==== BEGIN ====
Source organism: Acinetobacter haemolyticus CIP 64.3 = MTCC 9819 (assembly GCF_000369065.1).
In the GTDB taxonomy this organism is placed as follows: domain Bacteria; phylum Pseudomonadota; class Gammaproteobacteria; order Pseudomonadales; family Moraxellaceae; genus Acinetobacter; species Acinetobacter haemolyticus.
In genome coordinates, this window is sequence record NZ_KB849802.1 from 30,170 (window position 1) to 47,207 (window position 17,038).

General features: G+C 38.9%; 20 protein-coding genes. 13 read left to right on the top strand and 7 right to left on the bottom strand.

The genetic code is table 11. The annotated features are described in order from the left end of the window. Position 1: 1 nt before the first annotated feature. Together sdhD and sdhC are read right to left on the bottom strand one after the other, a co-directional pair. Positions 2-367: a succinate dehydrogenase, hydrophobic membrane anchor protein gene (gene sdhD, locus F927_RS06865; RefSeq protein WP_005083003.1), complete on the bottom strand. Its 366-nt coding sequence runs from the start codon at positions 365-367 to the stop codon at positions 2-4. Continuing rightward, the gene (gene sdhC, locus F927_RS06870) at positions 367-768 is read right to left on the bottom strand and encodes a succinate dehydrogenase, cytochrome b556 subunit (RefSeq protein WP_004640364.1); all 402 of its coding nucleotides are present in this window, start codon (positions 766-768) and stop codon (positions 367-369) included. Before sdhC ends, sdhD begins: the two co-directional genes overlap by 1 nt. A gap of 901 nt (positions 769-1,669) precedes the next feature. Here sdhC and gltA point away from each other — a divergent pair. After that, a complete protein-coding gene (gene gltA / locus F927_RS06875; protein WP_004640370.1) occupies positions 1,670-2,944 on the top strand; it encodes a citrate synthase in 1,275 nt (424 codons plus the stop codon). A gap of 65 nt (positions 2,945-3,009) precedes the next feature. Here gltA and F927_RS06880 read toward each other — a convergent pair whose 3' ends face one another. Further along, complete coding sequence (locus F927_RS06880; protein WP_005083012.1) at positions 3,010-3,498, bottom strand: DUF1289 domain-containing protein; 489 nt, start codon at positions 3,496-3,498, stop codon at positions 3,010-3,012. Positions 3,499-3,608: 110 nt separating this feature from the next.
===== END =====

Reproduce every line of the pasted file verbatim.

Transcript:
Source organism: Acinetobacter haemolyticus CIP 64.3 = MTCC 9819 (assembly GCF_000369065.1).
In the GTDB taxonomy this organism is placed as follows: domain Bacteria; phylum Pseudomonadota; class Gammaproteobacteria; order Pseudomonadales; family Moraxellaceae; genus Acinetobacter; species Acinetobacter haemolyticus.
In genome coordinates, this window is sequence record NZ_KB849802.1 from 30,170 (window position 1) to 47,207 (window position 17,038).

General features: G+C 38.9%; 20 protein-coding genes. 13 read left to right on the top strand and 7 right to left on the bottom strand.

The genetic code is table 11. The annotated features are described in order from the left end of the window. Position 1: 1 nt before the first annotated feature. Together sdhD and sdhC are read right to left on the bottom strand one after the other, a co-directional pair. Positions 2-367: a succinate dehydrogenase, hydrophobic membrane anchor protein gene (gene sdhD, locus F927_RS06865; RefSeq protein WP_005083003.1), complete on the bottom strand. Its 366-nt coding sequence runs from the start codon at positions 365-367 to the stop codon at positions 2-4. Continuing rightward, the gene (gene sdhC, locus F927_RS06870) at positions 367-768 is read right to left on the bottom strand and encodes a succinate dehydrogenase, cytochrome b556 subunit (RefSeq protein WP_004640364.1); all 402 of its coding nucleotides are present in this window, start codon (positions 766-768) and stop codon (positions 367-369) included. Before sdhC ends, sdhD begins: the two co-directional genes overlap by 1 nt. A gap of 901 nt (positions 769-1,669) precedes the next feature. Here sdhC and gltA point away from each other — a divergent pair. After that, a complete protein-coding gene (gene gltA / locus F927_RS06875; protein WP_004640370.1) occupies positions 1,670-2,944 on the top strand; it encodes a citrate synthase in 1,275 nt (424 codons plus the stop codon). A gap of 65 nt (positions 2,945-3,009) precedes the next feature. Here gltA and F927_RS06880 read toward each other — a convergent pair whose 3' ends face one another. Further along, complete coding sequence (locus F927_RS06880; protein WP_005083012.1) at positions 3,010-3,498, bottom strand: DUF1289 domain-containing protein; 489 nt, start codon at positions 3,496-3,498, stop codon at positions 3,010-3,012. Positions 3,499-3,608: 110 nt separating this feature from the next.